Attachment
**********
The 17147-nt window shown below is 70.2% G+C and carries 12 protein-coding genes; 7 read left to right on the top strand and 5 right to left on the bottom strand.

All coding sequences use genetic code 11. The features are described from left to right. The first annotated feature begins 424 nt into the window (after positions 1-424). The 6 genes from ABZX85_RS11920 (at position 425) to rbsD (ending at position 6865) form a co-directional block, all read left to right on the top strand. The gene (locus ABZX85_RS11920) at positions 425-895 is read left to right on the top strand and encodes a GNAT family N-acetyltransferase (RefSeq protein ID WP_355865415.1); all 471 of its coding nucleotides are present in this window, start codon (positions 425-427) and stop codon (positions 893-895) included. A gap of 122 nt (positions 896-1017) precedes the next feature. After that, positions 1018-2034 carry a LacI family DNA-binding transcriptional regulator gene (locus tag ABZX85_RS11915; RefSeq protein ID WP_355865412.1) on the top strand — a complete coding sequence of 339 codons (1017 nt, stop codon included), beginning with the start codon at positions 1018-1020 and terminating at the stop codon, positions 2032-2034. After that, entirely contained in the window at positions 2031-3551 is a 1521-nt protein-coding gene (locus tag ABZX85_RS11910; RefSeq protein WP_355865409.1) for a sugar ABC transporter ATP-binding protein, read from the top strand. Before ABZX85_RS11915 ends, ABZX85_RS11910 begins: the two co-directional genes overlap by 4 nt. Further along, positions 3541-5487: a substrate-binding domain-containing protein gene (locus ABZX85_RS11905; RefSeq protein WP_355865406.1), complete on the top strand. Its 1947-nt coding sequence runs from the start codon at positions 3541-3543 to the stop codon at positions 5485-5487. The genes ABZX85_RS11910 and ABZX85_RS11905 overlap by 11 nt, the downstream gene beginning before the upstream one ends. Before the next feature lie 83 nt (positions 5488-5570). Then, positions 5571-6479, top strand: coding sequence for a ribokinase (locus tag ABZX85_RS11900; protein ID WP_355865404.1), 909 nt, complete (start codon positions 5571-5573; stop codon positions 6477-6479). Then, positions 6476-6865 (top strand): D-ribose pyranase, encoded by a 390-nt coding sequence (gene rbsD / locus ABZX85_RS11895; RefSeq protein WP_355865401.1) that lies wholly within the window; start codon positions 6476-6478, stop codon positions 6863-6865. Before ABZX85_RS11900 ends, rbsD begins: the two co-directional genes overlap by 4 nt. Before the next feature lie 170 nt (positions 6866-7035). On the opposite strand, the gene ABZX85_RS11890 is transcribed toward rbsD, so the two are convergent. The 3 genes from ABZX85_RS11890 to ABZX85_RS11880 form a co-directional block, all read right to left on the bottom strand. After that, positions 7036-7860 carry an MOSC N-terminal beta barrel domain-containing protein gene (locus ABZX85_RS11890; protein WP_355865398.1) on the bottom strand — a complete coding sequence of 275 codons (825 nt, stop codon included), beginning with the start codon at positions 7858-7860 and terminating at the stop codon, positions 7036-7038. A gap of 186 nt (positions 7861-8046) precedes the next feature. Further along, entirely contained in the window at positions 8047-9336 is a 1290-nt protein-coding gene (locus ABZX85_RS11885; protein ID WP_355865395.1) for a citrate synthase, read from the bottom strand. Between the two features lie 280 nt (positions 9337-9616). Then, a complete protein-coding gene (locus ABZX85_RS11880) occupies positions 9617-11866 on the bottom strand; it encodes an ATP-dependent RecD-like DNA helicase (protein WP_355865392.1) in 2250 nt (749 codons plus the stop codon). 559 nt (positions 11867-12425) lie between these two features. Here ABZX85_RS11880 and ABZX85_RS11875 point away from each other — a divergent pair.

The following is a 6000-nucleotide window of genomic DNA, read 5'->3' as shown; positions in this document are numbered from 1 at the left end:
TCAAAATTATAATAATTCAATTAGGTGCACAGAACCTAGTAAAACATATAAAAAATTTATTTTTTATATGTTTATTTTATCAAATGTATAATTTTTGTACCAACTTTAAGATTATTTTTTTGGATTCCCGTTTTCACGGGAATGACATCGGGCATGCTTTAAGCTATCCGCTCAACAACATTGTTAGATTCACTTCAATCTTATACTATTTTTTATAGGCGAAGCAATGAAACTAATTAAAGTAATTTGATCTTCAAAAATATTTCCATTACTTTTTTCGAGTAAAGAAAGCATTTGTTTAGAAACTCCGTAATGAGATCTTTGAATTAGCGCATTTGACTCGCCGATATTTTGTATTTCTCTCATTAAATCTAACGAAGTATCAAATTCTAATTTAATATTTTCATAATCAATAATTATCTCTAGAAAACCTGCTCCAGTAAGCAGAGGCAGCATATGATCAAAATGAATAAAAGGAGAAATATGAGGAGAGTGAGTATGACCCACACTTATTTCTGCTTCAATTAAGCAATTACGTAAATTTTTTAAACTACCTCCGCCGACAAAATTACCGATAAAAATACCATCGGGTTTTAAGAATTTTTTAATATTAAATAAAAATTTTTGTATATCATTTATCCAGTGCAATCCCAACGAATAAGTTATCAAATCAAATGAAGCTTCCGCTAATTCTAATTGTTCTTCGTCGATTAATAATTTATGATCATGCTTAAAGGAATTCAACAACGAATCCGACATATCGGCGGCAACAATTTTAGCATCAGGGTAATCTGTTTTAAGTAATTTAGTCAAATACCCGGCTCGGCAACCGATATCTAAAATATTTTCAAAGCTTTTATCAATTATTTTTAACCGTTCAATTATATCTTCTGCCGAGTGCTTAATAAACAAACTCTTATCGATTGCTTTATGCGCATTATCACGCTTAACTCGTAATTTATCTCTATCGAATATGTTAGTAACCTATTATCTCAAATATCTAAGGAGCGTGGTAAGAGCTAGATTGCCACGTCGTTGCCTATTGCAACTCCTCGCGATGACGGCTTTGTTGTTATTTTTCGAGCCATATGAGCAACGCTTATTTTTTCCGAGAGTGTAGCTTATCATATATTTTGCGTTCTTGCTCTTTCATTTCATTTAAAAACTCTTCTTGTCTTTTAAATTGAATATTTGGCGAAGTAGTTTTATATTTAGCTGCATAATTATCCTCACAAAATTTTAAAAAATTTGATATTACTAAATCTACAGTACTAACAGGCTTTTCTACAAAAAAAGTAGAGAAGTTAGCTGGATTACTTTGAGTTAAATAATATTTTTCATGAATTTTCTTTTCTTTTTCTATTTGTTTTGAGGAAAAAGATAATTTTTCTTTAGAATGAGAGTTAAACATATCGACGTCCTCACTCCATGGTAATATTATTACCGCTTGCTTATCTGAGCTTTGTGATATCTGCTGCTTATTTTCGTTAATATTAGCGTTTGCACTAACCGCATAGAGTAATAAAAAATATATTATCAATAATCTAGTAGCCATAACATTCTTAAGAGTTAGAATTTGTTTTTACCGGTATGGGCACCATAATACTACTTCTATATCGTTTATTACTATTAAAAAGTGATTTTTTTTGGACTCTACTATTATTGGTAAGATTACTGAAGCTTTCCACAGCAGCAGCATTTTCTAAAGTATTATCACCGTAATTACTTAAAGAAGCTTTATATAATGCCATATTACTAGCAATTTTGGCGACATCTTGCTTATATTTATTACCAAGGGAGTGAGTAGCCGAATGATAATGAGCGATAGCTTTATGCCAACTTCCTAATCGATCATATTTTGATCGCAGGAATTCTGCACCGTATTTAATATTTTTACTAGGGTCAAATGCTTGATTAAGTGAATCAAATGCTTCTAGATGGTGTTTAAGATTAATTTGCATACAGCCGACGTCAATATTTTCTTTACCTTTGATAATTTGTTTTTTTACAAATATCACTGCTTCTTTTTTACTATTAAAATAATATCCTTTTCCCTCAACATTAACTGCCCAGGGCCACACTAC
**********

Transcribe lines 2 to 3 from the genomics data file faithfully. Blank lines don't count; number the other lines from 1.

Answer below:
All coding sequences use genetic code 11. The features are described from left to right. The first annotated feature begins 424 nt into the window (after positions 1-424). The 6 genes from ABZX85_RS11920 (at position 425) to rbsD (ending at position 6865) form a co-directional block, all read left to right on the top strand. The gene (locus ABZX85_RS11920) at positions 425-895 is read left to right on the top strand and encodes a GNAT family N-acetyltransferase (RefSeq protein ID WP_355865415.1); all 471 of its coding nucleotides are present in this window, start codon (positions 425-427) and stop codon (positions 893-895) included. A gap of 122 nt (positions 896-1017) precedes the next feature. After that, positions 1018-2034 carry a LacI family DNA-binding transcriptional regulator gene (locus tag ABZX85_RS11915; RefSeq protein ID WP_355865412.1) on the top strand — a complete coding sequence of 339 codons (1017 nt, stop codon included), beginning with the start codon at positions 1018-1020 and terminating at the stop codon, positions 2032-2034. After that, entirely contained in the window at positions 2031-3551 is a 1521-nt protein-coding gene (locus tag ABZX85_RS11910; RefSeq protein WP_355865409.1) for a sugar ABC transporter ATP-binding protein, read from the top strand. Before ABZX85_RS11915 ends, ABZX85_RS11910 begins: the two co-directional genes overlap by 4 nt. Further along, positions 3541-5487: a substrate-binding domain-containing protein gene (locus ABZX85_RS11905; RefSeq protein WP_355865406.1), complete on the top strand. Its 1947-nt coding sequence runs from the start codon at positions 3541-3543 to the stop codon at positions 5485-5487. The genes ABZX85_RS11910 and ABZX85_RS11905 overlap by 11 nt, the downstream gene beginning before the upstream one ends. Before the next feature lie 83 nt (positions 5488-5570). Then, positions 5571-6479, top strand: coding sequence for a ribokinase (locus tag ABZX85_RS11900; protein ID WP_355865404.1), 909 nt, complete (start codon positions 5571-5573; stop codon positions 6477-6479). Then, positions 6476-6865 (top strand): D-ribose pyranase, encoded by a 390-nt coding sequence (gene rbsD / locus ABZX85_RS11895; RefSeq protein WP_355865401.1) that lies wholly within the window; start codon positions 6476-6478, stop codon positions 6863-6865. Before ABZX85_RS11900 ends, rbsD begins: the two co-directional genes overlap by 4 nt. Before the next feature lie 170 nt (positions 6866-7035). On the opposite strand, the gene ABZX85_RS11890 is transcribed toward rbsD, so the two are convergent. The 3 genes from ABZX85_RS11890 to ABZX85_RS11880 form a co-directional block, all read right to left on the bottom strand. After that, positions 7036-7860 carry an MOSC N-terminal beta barrel domain-containing protein gene (locus ABZX85_RS11890; protein WP_355865398.1) on the bottom strand — a complete coding sequence of 275 codons (825 nt, stop codon included), beginning with the start codon at positions 7858-7860 and terminating at the stop codon, positions 7036-7038. A gap of 186 nt (positions 7861-8046) precedes the next feature. Further along, entirely contained in the window at positions 8047-9336 is a 1290-nt protein-coding gene (locus ABZX85_RS11885; protein ID WP_355865395.1) for a citrate synthase, read from the bottom strand. Between the two features lie 280 nt (positions 9337-9616). Then, a complete protein-coding gene (locus ABZX85_RS11880) occupies positions 9617-11866 on the bottom strand; it encodes an ATP-dependent RecD-like DNA helicase (protein WP_355865392.1) in 2250 nt (749 codons plus the stop codon). 559 nt (positions 11867-12425) lie between these two features. Here ABZX85_RS11880 and ABZX85_RS11875 point away from each other — a divergent pair.

The following is a 6000-nucleotide window of genomic DNA, read 5'->3' as shown; positions in this document are numbered from 1 at the left end: